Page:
“Look for where God’s going to lead you,” said Mark Abel, executive director for Skywatchers, a Charis Fellowship cooperating ministry. He repeated this multiple times as he discussed upcoming renovations to the youth ministry program. Even now, changes are being made to Skywatchers, where he has worked part-time for the past five years while also serving as a pastor at Southview Grace Brethren Church in Ashland, Ohio.
With the blessing of Southview’s elders, Mark recently left his pastoral duties to pursue Skywatchers full-time. He had been pastor there for 23½ years. His daughter, Esther Abel, is helping to bring the women’s equivalent, Gemseekers, up to speed with Skywatchers.
Skywatchers is rooted in the former Grace Brethren Boys (GBB). In July 2016, the program was revised and rebranded, with Mark as executive director. It is “not just about scouts and passing ranks, it’s an all-encompassing ministry,” he said. “It’s basically a mission to the United States.”
“It was a strategic decision to choose a name that can be used by other churches,” Mark noted.
Skywatchers is open to any Christ-following church where “effectiveness of the ministry could be utilized.” There are currently ten churches involved, eight of which belong to the Charis Fellowship. They are working to help dozens of other churches start their own Skywatchers programs.
In addition to ministering in churches, Skywatchers also has a school program. Students in the program are given time off of school property for participation. “When the kids shift off-premises, they can be taught the Bible,” Mark said.
“We are only going to be so ‘successful’ with just a boys’ and men’s side,” he said. This is where Gemseekers, the program for young women, comes in. Established in 2014 at the Southview church, it is now a full-time ministry and works “hand-in-hand” with the boys’ program. Esther is developing the Gemseekers curriculum, logo, and uniform. “Catching up to Skywatchers” is her focus.
Both Skywatchers and Gemseekers teach life skills with biblical principles. The two programs teach outdoors skills along with various trades and hobbies. Skywatchers, for example, creates opportunities for boys and men to learn more about mechanics, plumbing, fishing, cooking, and woodcarving, among other things. Activities for Gemseekers focus on things such as knitting, crocheting, tire changing, bread making, and horseback riding. “We will definitely be using some of the same material” for boys and girls, Mark said.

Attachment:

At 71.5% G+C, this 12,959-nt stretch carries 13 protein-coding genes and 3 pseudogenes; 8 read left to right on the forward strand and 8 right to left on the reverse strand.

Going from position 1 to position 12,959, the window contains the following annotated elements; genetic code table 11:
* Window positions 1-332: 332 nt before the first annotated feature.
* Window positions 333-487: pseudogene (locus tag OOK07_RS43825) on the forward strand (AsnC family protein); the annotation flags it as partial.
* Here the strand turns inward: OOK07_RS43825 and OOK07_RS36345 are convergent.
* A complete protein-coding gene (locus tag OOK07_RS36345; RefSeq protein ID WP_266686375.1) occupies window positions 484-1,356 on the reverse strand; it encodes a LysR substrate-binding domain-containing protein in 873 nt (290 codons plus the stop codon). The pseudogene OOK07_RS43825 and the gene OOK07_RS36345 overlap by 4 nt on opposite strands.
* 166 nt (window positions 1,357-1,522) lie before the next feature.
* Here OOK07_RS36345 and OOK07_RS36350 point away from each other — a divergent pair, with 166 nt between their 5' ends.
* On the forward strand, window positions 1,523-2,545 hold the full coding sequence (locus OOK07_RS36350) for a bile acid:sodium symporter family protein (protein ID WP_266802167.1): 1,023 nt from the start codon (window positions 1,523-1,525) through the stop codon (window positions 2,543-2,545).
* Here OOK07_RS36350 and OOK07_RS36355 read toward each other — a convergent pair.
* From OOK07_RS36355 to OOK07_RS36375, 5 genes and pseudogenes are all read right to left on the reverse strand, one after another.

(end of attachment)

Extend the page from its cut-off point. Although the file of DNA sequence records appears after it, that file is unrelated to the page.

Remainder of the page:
While other organizations such as Scouts BSA, formerly known as the Boy Scouts of America, have launched co-ed groups, the Skywatchers and Gemseekers have determined to remain separate. The two programs seek to build strong men and women in the Church. “Scripture clearly differentiates those roles,” he stressed. However, they have some co-ed events between the two, such as the recent Pinewood Derby in which the boys and girls competed against each other.
Mark said, “We have specific things we want to tackle” as they move into a full-time ministry. These include developing more Principles of Discipleship (POD) videos, which are the lessons for the kids; a trip to Alaska, which coincides with the outdoors aspect of the ministry; finishing curriculum; and building a new headquarters.
The current Skywatchers headquarters is “essentially an old pole barn.” However, a new headquarters is going to be built on an eight-acre plot leased from a local company, Sloan Concrete. The acreage is just south of Haysville, Ohio, not far from Ashland. The Skywatchers program is looking forward to using this site to host their Outposts and Gemseekers Retreats.
“This ministry can have a long-term impact on men and women, boys and girls,” Mark said.